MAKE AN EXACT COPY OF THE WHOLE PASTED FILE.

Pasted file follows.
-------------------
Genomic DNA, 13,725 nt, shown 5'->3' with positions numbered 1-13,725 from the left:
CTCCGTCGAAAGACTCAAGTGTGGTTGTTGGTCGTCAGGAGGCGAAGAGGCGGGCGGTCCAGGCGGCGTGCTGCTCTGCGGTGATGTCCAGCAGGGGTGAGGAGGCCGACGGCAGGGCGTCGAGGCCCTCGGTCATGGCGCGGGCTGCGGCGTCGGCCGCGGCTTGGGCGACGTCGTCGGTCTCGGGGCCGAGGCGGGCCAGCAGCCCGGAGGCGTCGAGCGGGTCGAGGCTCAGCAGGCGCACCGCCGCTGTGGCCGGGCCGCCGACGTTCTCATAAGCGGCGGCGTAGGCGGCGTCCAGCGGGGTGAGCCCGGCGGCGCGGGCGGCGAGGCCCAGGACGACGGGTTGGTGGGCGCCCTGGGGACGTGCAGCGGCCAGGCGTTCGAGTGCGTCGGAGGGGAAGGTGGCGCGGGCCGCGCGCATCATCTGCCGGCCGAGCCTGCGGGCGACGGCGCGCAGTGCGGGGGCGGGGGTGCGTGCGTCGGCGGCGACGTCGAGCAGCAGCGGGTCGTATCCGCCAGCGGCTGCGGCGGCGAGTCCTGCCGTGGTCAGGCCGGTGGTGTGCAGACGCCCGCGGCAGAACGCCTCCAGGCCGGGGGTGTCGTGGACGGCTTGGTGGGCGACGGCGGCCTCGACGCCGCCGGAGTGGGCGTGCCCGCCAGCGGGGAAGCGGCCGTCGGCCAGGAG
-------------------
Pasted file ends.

Genomic DNA, 13,725 nt, shown 5'->3' with positions numbered 1-13,725 from the left:
CTCCGTCGAAAGACTCAAGTGTGGTTGTTGGTCGTCAGGAGGCGAAGAGGCGGGCGGTCCAGGCGGCGTGCTGCTCTGCGGTGATGTCCAGCAGGGGTGAGGAGGCCGACGGCAGGGCGTCGAGGCCCTCGGTCATGGCGCGGGCTGCGGCGTCGGCCGCGGCTTGGGCGACGTCGTCGGTCTCGGGGCCGAGGCGGGCCAGCAGCCCGGAGGCGTCGAGCGGGTCGAGGCTCAGCAGGCGCACCGCCGCTGTGGCCGGGCCGCCGACGTTCTCATAAGCGGCGGCGTAGGCGGCGTCCAGCGGGGTGAGCCCGGCGGCGCGGGCGGCGAGGCCCAGGACGACGGGTTGGTGGGCGCCCTGGGGACGTGCAGCGGCCAGGCGTTCGAGTGCGTCGGAGGGGAAGGTGGCGCGGGCCGCGCGCATCATCTGCCGGCCGAGCCTGCGGGCGACGGCGCGCAGTGCGGGGGCGGGGGTGCGTGCGTCGGCGGCGACGTCGAGCAGCAGCGGGTCGTATCCGCCAGCGGCTGCGGCGGCGAGTCCTGCCGTGGTCAGGCCGGTGGTGTGCAGACGCCCGCGGCAGAACGCCTCCAGGCCGGGGGTGTCGTGGACGGCTTGGTGGGCGACGGCGGCCTCGACGCCGCCGGAGTGGGCGTGCCCGCCAGCGGGGAAGCGGCCGTCGGCCAGGAG